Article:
-- A new analysis of bones that are nearly 2 million years old suggests they come from a species that may be a leading candidate as an ancient ancestor to humans, paleontologists reported Thursday.
Calling the ape-like species Australopithecus sediba, South African team leader Lee Berger of the University of the Witwatersrand in Johannesburg suggests that many "human" traits — long thumbs, upright walking, wide hips — evolved from this vanished species. This may represent "the best candidate for the ancestor" to people as any other species considered a front-runner to date, Berger says.
Africa is the birthplace of humanity, where Australopithecine ("southern ape") precursors to humans and modern apes originated over several million years, as shown by fossils and genetic evidence. The South African fossils are among the best-preserved examples.
"They are important fossils and remarkably detailed," said paleontologist Bernard Wood of George Washington University in D.C., who was not part of the discovery team. Wood, along with other paleontologists, expressed caution at the report team's human kinship claim. "I have some resemblances to Warren Buffett, but I'm not a billionaire," Wood says. "A few resemblances does not an ancestor make."
About 4 feet tall , fossils of Australopithecus sediba ( "southern wellspring ape") were discovered in 2008 and first reported last year from the Malapa site in South Africa, a series of exposed ancient caves. The vanished species climbed trees like orangutans and walked on the ground like people. In five papers published in the journal Science, the discovery team takes an in-depth look at the fossil's human-like features:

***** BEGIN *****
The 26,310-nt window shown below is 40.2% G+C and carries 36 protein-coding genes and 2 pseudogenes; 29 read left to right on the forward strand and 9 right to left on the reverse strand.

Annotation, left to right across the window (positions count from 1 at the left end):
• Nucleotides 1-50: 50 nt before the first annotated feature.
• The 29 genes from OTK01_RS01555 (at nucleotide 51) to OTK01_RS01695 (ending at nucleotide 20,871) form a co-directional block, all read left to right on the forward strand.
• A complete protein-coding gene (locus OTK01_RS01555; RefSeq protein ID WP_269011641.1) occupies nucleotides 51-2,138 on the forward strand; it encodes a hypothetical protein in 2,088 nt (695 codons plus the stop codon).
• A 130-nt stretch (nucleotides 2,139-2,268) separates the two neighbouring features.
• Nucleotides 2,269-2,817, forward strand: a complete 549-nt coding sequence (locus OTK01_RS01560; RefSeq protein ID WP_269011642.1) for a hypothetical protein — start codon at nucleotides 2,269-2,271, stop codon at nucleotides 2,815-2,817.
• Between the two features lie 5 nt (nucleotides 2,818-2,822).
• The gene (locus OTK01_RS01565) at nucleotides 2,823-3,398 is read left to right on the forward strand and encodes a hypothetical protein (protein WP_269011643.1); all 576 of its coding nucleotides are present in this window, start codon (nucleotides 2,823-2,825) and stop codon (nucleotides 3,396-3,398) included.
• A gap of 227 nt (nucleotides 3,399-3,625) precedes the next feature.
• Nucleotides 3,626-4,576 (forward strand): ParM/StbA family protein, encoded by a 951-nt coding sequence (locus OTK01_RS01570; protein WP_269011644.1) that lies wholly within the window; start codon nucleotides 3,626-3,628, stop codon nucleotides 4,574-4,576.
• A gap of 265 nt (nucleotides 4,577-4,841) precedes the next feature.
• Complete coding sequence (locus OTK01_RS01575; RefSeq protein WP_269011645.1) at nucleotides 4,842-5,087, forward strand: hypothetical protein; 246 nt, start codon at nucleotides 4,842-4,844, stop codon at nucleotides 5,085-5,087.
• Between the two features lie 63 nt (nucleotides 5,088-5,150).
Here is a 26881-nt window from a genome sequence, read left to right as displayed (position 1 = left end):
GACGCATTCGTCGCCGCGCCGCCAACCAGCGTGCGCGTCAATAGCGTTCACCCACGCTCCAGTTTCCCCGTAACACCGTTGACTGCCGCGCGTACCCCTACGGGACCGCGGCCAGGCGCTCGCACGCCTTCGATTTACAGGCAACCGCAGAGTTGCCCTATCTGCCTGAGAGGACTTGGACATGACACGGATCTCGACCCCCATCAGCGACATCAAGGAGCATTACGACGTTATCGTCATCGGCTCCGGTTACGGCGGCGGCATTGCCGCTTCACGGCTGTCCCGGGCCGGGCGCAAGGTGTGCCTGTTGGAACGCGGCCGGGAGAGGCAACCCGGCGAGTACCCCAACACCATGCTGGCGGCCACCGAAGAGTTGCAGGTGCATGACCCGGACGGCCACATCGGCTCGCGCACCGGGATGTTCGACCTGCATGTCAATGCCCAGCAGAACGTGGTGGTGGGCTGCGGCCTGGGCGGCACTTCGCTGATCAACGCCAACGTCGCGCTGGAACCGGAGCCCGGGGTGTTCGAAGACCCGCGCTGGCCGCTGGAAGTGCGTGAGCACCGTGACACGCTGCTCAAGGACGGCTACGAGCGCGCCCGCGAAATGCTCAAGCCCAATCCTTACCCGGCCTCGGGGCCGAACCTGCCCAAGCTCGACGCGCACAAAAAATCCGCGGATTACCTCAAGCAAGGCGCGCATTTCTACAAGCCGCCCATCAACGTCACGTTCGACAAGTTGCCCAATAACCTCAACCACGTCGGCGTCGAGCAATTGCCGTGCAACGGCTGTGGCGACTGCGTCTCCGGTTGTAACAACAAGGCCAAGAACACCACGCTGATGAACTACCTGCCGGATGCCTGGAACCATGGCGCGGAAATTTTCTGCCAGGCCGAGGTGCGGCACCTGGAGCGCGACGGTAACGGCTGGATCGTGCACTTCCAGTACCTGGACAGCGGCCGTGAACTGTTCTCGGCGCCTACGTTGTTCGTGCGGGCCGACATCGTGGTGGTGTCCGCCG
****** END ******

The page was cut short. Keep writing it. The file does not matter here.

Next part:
• Fossil hands reveal long thumbs and wrists resembling human ones, which would enable tool use. Curved fingers look more ape-like.
• Foot bones reveal an upright-walking stance like people, while ankle bones belong to a tree-climber.
• Pelvis reconstructions reveal broad hips, "argued by some as a development that allowed human ancestors to birth large-brained babies," says team scientist Job Kibii, also of the the University of the Witwatersrand.
• The brains were less than one-third the size of a modern human's, but features preserved on their inner skull, the team suggests, resemble precursors to specialized brain areas found in modern humans .
However, fossil brain expert Dean Falk of the School for Advanced Research in Santa Fe, N.M., and Florida State University in Tallahassee, questions how different the fossils' brains are compared with other Australopithecines. "What is needed is a thorough, well-illustrated comparative study," she says, by e-mail.
Wood suggests that the newly described fossils may simply illustrate one of the varied forms that pre-human species took long ago in Africa. With their human-like traits, the fossils were nearly contemporary with the large-brained tool-using early human species, Homo erectus ("upright man") dating to about 1.8 million years ago. "I don't know if we will ever be certain about a common ancestor," Wood says. "We may always be looking."